“So God created man in His own image; in the image of God He created him; male and female He created them.” (Genesis 1:27) “[…] You shall not make for yourself a graven image, or any likeness of anything that is in heaven above, or that is in the earth beneath, or that is in the water under the earth; you shall not bow down to them or serve them […]” (Exodus 20:2-17)

Gert Jan Kocken’s artistic research has lately focused on the thorny relationship between the three major Abrahamic religions and images, especially in light of the prohibition of idolatry that concerns monotheistic religions. While in the Defacing series (2004-2009) the “new images” resulting from acts of iconoclasm perpetrated by early Protestants were highlighted in life size photographs of the damaged paintings and sculptures, in his recent work The Insufficiency of Images Kocken turns his attention to the long-standing quest for the image of the real face of Jesus Christ. Conceived for the participation in the 2012 Kochi Biennale in India, the installation takes as a starting point the instructions that Swiss physiognomist Johann Kaspar Lavater compiled in the late 18th century with the aim of commissioning a depiction of the true face of Christ. Although as a Protestant, Lavater was bound to a rigid interpretation of the Second Commandment, his overwhelming desire to visualize the divinity led him to disregard the prohibition of producing images of God. Nevertheless, he was never satisfied with the resulting images and he eventually abandoned the project asserting that the commissioned draftsmen were pretty much influenced by previous representations of the face of Christ. After translating Lavater’s original instructions from German into English and then into Malayali – a language spoken in Southern India – Gert Jan Kocken replayed the physiognomist’s process by asking three local artists to create a portrait sculpture on the basis of the guidelines. In this case, however, artists weren’t told that they were creating a representation of the face of Jesus. As can be seen from the images displayed in these pages, the visual translation of identical instructions produced dramatically different representations. The image Lavater had so long been dreaming of is still missing.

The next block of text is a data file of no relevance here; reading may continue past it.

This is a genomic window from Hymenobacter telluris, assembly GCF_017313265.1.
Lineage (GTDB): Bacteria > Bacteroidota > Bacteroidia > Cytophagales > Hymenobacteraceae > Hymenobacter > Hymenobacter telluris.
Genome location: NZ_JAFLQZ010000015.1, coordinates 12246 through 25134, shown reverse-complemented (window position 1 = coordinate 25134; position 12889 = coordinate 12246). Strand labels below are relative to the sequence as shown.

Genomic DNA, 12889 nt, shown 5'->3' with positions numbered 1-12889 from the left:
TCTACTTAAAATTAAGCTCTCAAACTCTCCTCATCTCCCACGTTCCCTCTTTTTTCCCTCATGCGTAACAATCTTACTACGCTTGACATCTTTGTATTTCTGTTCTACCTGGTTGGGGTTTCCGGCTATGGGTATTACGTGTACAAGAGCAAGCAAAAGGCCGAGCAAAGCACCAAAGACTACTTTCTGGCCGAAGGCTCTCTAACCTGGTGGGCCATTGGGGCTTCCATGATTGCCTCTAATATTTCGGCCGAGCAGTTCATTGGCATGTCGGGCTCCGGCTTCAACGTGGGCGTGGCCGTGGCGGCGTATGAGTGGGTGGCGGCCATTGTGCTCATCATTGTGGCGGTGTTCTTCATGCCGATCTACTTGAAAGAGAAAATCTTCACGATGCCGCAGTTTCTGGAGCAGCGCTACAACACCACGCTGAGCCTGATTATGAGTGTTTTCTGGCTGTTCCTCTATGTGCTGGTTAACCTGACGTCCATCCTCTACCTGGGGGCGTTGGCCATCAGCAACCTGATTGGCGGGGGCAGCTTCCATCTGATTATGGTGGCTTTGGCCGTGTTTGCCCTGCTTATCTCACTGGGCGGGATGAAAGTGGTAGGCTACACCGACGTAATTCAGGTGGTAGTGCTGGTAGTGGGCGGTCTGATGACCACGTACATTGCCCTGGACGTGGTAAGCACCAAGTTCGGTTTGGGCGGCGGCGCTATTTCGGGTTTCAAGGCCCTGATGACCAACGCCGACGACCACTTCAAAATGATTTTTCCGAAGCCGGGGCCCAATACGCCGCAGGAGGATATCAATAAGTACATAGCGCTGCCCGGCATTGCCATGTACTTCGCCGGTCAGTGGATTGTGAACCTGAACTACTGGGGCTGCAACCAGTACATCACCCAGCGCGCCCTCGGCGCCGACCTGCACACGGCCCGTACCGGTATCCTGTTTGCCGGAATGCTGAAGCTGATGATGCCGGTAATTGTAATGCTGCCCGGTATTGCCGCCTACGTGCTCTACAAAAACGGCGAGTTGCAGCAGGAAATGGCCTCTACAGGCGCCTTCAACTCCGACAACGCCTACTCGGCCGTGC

Bruno Barsanti

Visual display on ROSETTA STONE

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